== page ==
To enter, things need to squeeze a little. Some stories just don’t fit and will get left behind. Some things feel more intense. I take one step in front of the other. I enter.

Right now, I’m somewhere in the bend, yet to come up for light. The dark has it’s secrets for me, and it’s silences. However it’s only now that that I am in there that I realise it is not the scary kind of dark after all (I have yet to meet bats, or even ghosts) but the womb-like dark- warm and fertile and feeling like a home I forgot I once belonged in. Step by step, word by word, story by story I make my way through, nudging the sides and making marks on the skin of pages. The black ink is my tunnel.


Creativity and Wellbeing are wedded.



There’s this myth: that to create is to loose your mind; to be a good artist is to give yourself over to the madness that is art.

Some myths still linger because they feed a fear, and where there is fear, there is ground for exploitation. It’s in someone’s interest to keep the myth alive.

I want to blast it with this: that deep creativity, the soul kind, may touch on dark places but doesn’t have to become it. To create is to be well. To be well means to be listening to intuition, to the body, to gut feelings, to the creative spirit which shows up in the shower and under the waves. It is not linear. It can not be measured in quantifiable, predictable patterns. It can not be sold in pills. Creativity is just intrinsic to our human-beingness. To create is to be fully alive. Creativity wedded to wellness is matrimonial bliss.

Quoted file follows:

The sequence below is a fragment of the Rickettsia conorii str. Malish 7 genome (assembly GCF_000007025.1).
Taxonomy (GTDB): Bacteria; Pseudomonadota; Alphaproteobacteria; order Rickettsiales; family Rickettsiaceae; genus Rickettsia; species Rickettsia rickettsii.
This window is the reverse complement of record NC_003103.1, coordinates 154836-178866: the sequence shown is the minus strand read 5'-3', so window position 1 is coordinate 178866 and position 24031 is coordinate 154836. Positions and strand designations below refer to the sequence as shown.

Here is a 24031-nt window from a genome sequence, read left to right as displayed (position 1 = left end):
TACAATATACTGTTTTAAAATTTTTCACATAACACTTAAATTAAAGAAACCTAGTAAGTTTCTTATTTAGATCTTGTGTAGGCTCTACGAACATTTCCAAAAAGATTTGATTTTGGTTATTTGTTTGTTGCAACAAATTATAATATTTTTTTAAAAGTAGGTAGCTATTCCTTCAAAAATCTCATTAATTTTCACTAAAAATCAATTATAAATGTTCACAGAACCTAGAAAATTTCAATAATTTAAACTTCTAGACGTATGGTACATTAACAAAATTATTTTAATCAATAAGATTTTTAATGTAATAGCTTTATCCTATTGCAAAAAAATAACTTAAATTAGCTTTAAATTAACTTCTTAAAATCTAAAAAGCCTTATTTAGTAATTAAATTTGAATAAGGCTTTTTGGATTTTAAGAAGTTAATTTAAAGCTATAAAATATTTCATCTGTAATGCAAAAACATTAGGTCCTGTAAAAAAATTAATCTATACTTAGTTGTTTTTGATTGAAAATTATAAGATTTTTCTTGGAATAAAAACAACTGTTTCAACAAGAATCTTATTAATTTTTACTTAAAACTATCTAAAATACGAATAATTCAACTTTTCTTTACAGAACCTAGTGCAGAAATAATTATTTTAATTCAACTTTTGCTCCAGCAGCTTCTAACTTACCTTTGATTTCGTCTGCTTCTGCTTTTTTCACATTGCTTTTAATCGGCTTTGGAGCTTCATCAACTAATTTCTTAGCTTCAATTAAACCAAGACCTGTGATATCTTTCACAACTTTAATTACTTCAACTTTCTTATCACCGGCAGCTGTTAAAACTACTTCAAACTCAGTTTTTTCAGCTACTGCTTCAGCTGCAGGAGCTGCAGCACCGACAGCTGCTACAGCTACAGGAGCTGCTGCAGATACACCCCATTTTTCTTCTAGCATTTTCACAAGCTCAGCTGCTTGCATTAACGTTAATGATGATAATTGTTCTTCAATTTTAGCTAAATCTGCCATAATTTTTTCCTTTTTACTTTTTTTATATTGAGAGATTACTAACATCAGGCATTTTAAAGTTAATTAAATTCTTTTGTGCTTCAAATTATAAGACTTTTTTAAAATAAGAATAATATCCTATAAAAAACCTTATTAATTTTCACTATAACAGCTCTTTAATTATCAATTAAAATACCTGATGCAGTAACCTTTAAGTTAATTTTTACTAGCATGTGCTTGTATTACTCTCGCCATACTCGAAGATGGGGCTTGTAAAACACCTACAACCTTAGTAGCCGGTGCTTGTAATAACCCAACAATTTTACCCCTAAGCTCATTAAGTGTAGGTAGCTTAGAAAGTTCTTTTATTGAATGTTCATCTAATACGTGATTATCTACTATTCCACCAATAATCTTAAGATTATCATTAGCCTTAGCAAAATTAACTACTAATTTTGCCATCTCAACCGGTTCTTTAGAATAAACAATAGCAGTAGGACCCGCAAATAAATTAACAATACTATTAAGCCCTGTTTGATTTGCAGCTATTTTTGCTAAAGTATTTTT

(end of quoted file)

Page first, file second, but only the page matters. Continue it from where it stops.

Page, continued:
When stuck, dance.
Still stuck? Paint.
Still? Then stay… write the rubbish until the dirt has a chance to reveal its gold.

I pinned this note up to keep me writing even when I didn’t know what I was writing.

Which brings me to…



Our stories tend to settle like sediment. The ones we tend regularly (the stories we tell others about, or the stories in our heads with we use to define ourselves) are the ones we feed. Below them are many layers. Hidden stories. Forgotten stories. Silenced stories. We can pick the ones at the top, but to get to the bottom, we must be willing to write our way through the layers and layers until we hit the gold. Once we are there, the stories on the top tend to make more sense again. We are all many layers deep.



To be silent is to surrender to the possibilities of the silence.

To enter the silence we must make some choices. Turn up. Turn off the phone. Tell the internet to go away for a while. Create a parking zone in ours head where all the negative voices can hang out while we get on with the work. It takes conscious commitment to give ourselves the gift of silence. When we do, we will discover that the silence is an expansive place, leading outwards, beyond the boundaries we have placed upon it and into the place that has no name. Our creativity can take us there, if we let it.



Your story = Your power.